Federal Court in Idaho Rules That a Government Contractor May Recover Consultant Fees, So Long as Those Fees Were Incurred in Contract Administration and Negotiation of an Equitable Adjustment But Denies Recovery Because the Consultant Failed to Maintain Proper Records

Tri-State Elec., Inc. ex rel. Apex Enters. v. Western Sur. Co., 1:14-CV-00245, 2017 U.S. Dist. LEXIS 4974 (D. Idaho Jan. 11, 2017)

The United States Department of Veterans Affairs (the “VA”) contracted with Sygnos, Inc. (“Sygnos”) for improvements to the electrical system at a VA hospital in Boise, Idaho. Sygnos subcontracted a portion of the work to Apex Enterprises, Inc. (“AEI”), who in turn subcontracted a portion of its work to Tri-State Electric, Inc. (“Tri-State”).  Delays plagued the project from the outset, and the work – originally scheduled for completion in 240 days – ultimately took more than 950 days to perform.  Disputes concerning responsibility for and the amount of delay damages ensued.

Sygnos submitted a request for equitable adjustment to the VA as a result of the delays. Receiving no timely response from the VA, Sygnos converted the request for equitable adjustment to a claim for delay damages under the Contract Disputes Act, which the VA and Sygnos settled for $645,000.  AEI and Tri-State subsequently sued Sygnos for delay damages they incurred on the project.  Sygnos did not dispute that AEI and Tri-State had suffered delays but it disputed some categories of damages claimed and cited the no-damage-for-delay clause in Tri-State’s contract as barring its claims.

During the delay period, AEI had retained Excell Consulting International, Inc. (the “Consultant”) to evaluate and quantify the impact of delays in support of a request for equitable adjustment. AEI sought to recover from Sygnos the fees that AEI paid the Consultant.  Sygnos moved for partial summary judgment, arguing that AEI’s consulting fees were barred by the Federal Acquisition Regulations (“FAR”).  The FAR allow a government contractor to recover consulting costs incurred in connection with the performance and administration of a contract, but disallow consulting costs incurred in connection with the prosecution of a claim against the government.  Relying upon case law which held that a request for equitable adjustment is “a claim” under the Contract Disputes Act, Sygnos argued that consulting fees AEI paid in developing its request for equitable adjustment were thus unallowable claim prosecution expenses.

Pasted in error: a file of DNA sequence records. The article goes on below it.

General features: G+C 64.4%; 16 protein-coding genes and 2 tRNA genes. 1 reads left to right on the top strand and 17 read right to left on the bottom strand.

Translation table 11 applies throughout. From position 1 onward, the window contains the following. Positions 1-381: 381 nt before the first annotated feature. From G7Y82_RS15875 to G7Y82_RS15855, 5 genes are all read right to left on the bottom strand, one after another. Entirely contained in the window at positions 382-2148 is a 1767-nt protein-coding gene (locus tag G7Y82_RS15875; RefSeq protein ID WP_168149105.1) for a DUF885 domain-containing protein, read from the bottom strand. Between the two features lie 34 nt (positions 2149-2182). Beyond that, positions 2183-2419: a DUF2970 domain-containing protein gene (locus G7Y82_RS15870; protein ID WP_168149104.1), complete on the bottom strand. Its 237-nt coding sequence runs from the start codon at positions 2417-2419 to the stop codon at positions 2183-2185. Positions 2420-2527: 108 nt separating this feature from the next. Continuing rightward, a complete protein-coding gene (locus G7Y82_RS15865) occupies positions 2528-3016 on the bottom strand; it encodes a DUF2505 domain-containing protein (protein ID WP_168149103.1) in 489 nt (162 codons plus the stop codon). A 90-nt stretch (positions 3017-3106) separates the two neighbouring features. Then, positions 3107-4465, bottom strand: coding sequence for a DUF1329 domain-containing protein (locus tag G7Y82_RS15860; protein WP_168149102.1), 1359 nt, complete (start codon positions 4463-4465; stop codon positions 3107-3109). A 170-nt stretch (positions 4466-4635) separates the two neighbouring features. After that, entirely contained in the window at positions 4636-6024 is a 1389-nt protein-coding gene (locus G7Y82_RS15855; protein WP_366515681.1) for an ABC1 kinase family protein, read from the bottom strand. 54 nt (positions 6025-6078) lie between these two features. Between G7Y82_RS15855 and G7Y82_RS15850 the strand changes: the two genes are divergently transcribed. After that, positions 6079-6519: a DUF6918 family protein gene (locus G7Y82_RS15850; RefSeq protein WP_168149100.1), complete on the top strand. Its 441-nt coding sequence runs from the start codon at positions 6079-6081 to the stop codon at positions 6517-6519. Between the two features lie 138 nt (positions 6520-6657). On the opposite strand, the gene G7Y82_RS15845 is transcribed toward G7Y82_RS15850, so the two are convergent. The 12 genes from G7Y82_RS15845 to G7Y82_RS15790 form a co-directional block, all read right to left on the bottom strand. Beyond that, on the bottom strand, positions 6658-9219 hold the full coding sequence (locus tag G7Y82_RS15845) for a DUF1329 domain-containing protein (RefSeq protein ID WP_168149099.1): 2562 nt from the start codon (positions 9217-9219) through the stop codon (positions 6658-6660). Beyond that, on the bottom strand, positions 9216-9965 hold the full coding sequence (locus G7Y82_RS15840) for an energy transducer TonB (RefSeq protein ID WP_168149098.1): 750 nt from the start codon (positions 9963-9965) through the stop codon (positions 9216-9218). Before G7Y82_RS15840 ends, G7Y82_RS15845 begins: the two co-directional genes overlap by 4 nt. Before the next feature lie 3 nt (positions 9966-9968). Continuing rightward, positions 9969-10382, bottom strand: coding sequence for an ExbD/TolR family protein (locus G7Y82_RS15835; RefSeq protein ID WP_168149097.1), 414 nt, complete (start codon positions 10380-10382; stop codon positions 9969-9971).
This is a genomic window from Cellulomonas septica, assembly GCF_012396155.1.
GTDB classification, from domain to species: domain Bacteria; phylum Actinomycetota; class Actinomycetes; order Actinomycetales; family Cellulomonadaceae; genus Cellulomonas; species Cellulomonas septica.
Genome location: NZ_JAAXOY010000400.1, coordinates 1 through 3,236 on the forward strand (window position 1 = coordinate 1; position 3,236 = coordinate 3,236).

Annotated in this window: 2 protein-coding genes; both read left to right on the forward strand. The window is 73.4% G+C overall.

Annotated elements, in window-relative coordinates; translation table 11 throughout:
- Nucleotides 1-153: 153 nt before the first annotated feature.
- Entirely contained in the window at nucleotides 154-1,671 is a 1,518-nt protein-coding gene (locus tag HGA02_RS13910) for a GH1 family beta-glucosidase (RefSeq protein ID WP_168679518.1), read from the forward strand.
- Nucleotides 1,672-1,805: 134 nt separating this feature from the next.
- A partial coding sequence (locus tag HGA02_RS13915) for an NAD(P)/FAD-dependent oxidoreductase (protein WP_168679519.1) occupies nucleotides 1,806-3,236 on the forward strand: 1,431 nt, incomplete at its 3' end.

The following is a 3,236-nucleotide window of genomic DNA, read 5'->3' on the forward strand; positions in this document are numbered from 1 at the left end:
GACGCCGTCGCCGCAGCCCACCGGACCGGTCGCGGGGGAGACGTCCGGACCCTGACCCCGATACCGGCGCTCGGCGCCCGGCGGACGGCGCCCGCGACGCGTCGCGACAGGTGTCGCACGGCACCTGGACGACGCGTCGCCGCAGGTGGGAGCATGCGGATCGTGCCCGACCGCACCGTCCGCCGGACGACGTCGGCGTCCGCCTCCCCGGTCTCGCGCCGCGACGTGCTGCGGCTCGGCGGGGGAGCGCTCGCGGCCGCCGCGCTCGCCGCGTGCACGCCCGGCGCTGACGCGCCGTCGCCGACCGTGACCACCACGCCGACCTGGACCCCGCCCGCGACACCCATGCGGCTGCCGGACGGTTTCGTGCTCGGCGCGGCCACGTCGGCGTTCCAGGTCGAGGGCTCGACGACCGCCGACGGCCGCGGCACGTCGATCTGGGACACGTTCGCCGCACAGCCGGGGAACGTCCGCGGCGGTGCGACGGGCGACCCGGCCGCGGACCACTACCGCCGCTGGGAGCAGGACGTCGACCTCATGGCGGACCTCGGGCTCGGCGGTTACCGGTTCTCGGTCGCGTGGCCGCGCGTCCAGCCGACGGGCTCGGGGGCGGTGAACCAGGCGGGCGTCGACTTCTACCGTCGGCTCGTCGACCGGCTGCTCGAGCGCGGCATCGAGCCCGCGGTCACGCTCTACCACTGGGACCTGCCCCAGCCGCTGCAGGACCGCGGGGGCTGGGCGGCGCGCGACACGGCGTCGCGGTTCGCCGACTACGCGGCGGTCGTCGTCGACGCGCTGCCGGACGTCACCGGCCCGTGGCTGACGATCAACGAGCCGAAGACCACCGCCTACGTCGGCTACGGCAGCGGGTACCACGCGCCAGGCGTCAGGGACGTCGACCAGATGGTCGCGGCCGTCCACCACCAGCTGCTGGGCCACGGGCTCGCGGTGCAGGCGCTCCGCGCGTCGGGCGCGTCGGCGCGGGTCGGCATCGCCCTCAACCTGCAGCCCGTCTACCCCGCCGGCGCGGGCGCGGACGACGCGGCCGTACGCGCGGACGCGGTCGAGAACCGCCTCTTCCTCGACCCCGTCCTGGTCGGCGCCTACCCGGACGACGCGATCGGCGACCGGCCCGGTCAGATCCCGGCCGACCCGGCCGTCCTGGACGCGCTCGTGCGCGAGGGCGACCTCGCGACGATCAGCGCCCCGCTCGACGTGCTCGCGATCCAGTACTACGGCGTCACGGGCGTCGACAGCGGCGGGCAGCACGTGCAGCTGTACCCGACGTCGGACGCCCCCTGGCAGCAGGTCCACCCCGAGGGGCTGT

The court found case law cited by Sygnos to be distinguishable and held that negotiation of a request for equitable adjustment can be a vital part of contract administration between the government and its contractors, and, when a consultant aids that process, the consulting expenses are allowable under FAR. The court noted that a consultant may serve a dual-function, first by assisting the contractor’s administration of the contract, requests for adjustments to the contract, and negotiations with the government, and second by providing evidence in support of a Contract Disputes Act claim if negotiations fail.  The court stressed that fees paid for the former function – in aid of the contract administration and adjustment negotiation process – are allowable, while the latter are unallowable claim prosecution expenses.

Nevertheless, the court ultimately found the consulting fees barred for violation of another FAR provision: FAR 31.205-33(f), which requires a claimant to submit itemized billings and detailed descriptions of the consultant fees sought by the claimant.  The court determined that the consultant bills submitted as evidence did not have the proper detail to permit recovery.

The court also denied Sygnos request for summary judgment under the no-damage-for-delay clause. The court noted that there were a split of authority on the issue, and followed a line of cases which refused to strictly enforce the exculpatory no-damage-for-delay provision when a delay is “exceptionally unreasonable.”  The court held that there was an issue of fact as to whether a delay which extended the contemplated 240 day contract into a 950 day contract was “exceptionally unreasonable.”  As both AEI and Tri-State contended that the project delay greatly exceeded their contemplation when they executed the contract, the court ruled that a question of fact remained for trial as to whether the delay was exceptionally unreasonable and in fact beyond their contemplation.

To view the full text of the court’s decision, courtesy of Lexis®, click here.

Stephen W. Kiefer

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